As groundbreaking took place, interest grows for Farragut’s newest senior living community
Before The Villages of Farragut senior living community even broke ground, individuals already have asked about signing up for residency.
Gary Keckley, CEO of GoodWorks Unlimited LLC., told attendees at the senior living development’s groundbreaking in front of the farragutpress office off Kingston Pike Tuesday, June 20, that he already was receiving such requests.
GoodWorks Unlimited LLC., a leading developer and manager of senior living communities, and Merit Construction Inc., Knoxville contractors, are building The Villages of Farragut, an 88-unit concierge senior neighborhood located at Kingston Pike and Smith and Boring roads.
Keckley has done 62 such senior living communities.
“I’ve done 62 [senior living communities],” he said. “This is the only town I’ve ever worked in where prospective residents came to the planning commission meeting to meet me and get their name on our list.
“This morning, we’re putting up this job sign and a guy drove up, walked over to it and wrote the phone number down and called Hailey [Anderson, director of communications with GoodWorks Unlimited, LLC.,] this afternoon,” Keckley said June 20. “That’s the kind of presence that this has in Farragut.”
“Obviously, we’re glad you’re here,” Farragut Mayor Ralph McGill said. “This is a concept a little different and one I think this community will really take to.
“I don’t think you’ll have any problem getting some senior citizens in this facility. In fact, my wife and I have talked many times about downsizing,” McGill said.
“We put a lot of resources in Knox County into our seniors, and we can’t do it all alone and this is just another example of some good people doing some good things,” Knox County Mayor Tim Burchett said.
He thanked the town of Farragut and McGill for “all your good work.”
“This is a symbolic day,” Keckley said. “It’s a very important day.” He acknowledged Doug Horne, the property owner, president of Horne Properties and owner of Republic Newspapers, parent company of farragutpress.
“Doug Horne, didn’t have to sell this [property],” Keckley said. This has been in the family for a long time. He could have done a lot of other things — he tried to build apartments on it, but he could have done a lot of other things with it, too.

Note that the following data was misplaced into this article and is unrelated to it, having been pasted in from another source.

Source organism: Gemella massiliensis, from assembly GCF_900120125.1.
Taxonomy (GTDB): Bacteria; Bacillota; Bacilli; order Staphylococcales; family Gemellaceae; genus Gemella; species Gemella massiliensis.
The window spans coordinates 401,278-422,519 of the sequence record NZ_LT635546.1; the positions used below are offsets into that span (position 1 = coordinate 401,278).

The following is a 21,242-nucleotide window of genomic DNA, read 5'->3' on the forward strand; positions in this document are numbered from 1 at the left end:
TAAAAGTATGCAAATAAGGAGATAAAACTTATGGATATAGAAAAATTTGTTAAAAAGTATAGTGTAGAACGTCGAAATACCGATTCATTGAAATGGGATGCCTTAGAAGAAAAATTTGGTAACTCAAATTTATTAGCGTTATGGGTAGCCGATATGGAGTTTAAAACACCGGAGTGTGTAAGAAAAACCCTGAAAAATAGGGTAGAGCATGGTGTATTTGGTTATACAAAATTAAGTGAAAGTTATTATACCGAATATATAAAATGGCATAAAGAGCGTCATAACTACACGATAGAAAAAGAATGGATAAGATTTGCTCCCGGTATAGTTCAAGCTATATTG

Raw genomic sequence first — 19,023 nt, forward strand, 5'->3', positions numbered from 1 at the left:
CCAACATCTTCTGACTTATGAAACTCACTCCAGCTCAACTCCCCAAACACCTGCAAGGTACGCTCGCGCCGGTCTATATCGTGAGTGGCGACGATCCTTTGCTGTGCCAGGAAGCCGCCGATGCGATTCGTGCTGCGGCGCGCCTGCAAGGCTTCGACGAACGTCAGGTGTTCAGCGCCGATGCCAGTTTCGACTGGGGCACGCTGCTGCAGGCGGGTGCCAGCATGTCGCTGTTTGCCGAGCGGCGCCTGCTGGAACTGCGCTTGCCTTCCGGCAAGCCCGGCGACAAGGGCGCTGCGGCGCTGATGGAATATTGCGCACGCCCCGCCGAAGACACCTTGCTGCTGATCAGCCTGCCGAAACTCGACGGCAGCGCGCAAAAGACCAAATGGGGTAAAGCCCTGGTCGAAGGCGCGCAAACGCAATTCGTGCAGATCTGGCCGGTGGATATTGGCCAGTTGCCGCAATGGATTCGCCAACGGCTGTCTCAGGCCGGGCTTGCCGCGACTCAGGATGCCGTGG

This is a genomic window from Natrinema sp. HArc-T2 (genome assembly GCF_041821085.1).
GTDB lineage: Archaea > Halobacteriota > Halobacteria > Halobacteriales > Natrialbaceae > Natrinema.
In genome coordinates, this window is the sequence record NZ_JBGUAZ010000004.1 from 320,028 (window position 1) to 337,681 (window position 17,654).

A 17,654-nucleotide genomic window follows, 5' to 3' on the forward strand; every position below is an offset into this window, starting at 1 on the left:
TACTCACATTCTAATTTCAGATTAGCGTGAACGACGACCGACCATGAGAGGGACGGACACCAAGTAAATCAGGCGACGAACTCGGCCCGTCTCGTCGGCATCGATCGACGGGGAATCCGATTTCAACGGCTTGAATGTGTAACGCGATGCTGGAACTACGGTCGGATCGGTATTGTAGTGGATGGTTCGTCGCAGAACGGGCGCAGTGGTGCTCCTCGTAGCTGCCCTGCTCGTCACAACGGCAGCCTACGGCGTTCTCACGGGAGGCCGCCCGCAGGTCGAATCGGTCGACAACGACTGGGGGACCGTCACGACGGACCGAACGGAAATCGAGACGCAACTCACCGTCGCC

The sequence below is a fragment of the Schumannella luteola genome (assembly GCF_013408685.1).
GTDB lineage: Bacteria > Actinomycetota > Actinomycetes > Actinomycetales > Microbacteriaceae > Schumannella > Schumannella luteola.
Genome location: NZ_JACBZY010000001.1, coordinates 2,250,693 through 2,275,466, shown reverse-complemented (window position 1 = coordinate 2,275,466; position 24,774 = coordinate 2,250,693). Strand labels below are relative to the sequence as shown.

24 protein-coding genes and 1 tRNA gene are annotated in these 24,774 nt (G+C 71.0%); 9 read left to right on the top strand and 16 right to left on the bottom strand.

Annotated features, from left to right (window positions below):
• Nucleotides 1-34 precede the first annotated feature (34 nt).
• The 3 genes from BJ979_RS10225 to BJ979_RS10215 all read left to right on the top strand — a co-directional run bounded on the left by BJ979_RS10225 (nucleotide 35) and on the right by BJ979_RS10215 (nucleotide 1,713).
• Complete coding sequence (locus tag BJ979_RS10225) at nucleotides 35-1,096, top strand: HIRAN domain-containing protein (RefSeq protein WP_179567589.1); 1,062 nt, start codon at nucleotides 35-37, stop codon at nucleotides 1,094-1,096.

“Doug did OK selling the property, but that’s not all of his motivation,” Keckley said. “I want everybody to know, as I’ve dealt with Doug, I’ve come to realize he saw this [project] as something that was good for Farragut and he was very flexible and made that happen and he deserves credit for that.
Keckley also thanked John Baker, Horne Properties director of engineering and construction, for attending meetings on behalf of Horne Properties Inc., Annette C. Hommel, civil engineer with Sites Inc., Merit Construction Inc. and Pinnacle Financial Services for its involvement in the project.
“There are several Pinnacle Bank members here — particularly Ken Warren [Pinnacle senior vice president] — who helped work through the finances of this and made this possible in some pretty unique ways,” Keckley said.
“This is, in fact, our seventh project with Pinnacle, and I think that says something about that bank’s commitment to us. And, it is a negative interest rate,” he added.
“We are very pleased and excited to be here for this occasion today,” said Mike DiStefano, Knoxville president of Pinnacle Financial Partners. “Pinnacle [Financial] has worked with Gary for a number of years on a number of projects and worked very well together.
“We have really found through the years in working with them that we share the same values — integrity, partnership and commitment. I would like to say congratulations. We are excited to be a small part of this and we look forward to seeing completion.”
Keckley also praised town of Farragut staff for its partnership in creating a new zoning district for senior living.
“This has been a real partnership,” he said. “We literally rewrote the zoning ordinance to make this project possible and they did it with such class and professionalism and my hat’s off to the staff.”
Keckley said the name of
his business, GoodWorks Unlimited, LLC., was inspired by Ephesians 2:10.
“That scripture says, ‘By God’s grace, we are called to do good works that He prepared in advance for us to do,’” he quoted. ““We’re here because we believe in faith.
“If you, in faith, believe that then this is a good work, and today you are all part of this,” Keckley said. “The thing we say inside our operation is our core business isn’t food service, it’s not medication management, it’s not personal care, it is love.
“It’s unapologetic, sacrificial love. That’s what we all want for our moms and dads, and some- day — maybe sooner or later — we will want that for ourselves. So that’s what The Villages of Farragut will try to be.
“We’re standing here at that sacred cedar tree,” Keckley said. The road is curving around us. This is an erosion control barrier they are cutting in and that proves to everybody that the cedar tree is outside of the erosion strip. The cedar tree doesn’t get touched.
“So the road curves around the cedar tree and heads up to a retention/detention facility with fountains in it so that when UT scores, they go off,” he said.
“Up to the front of the main door — and this is a rendering of it [he indicated a print of the rendering he held] — a three-story facility with a two-story kind of entrance image so it keeps that residential quality. This part of the building is what we’re building in the first phase. Later on, we’ll build all of this — memory care, assisted living and other services. And, then, 66 catered living villas,” Keckley said.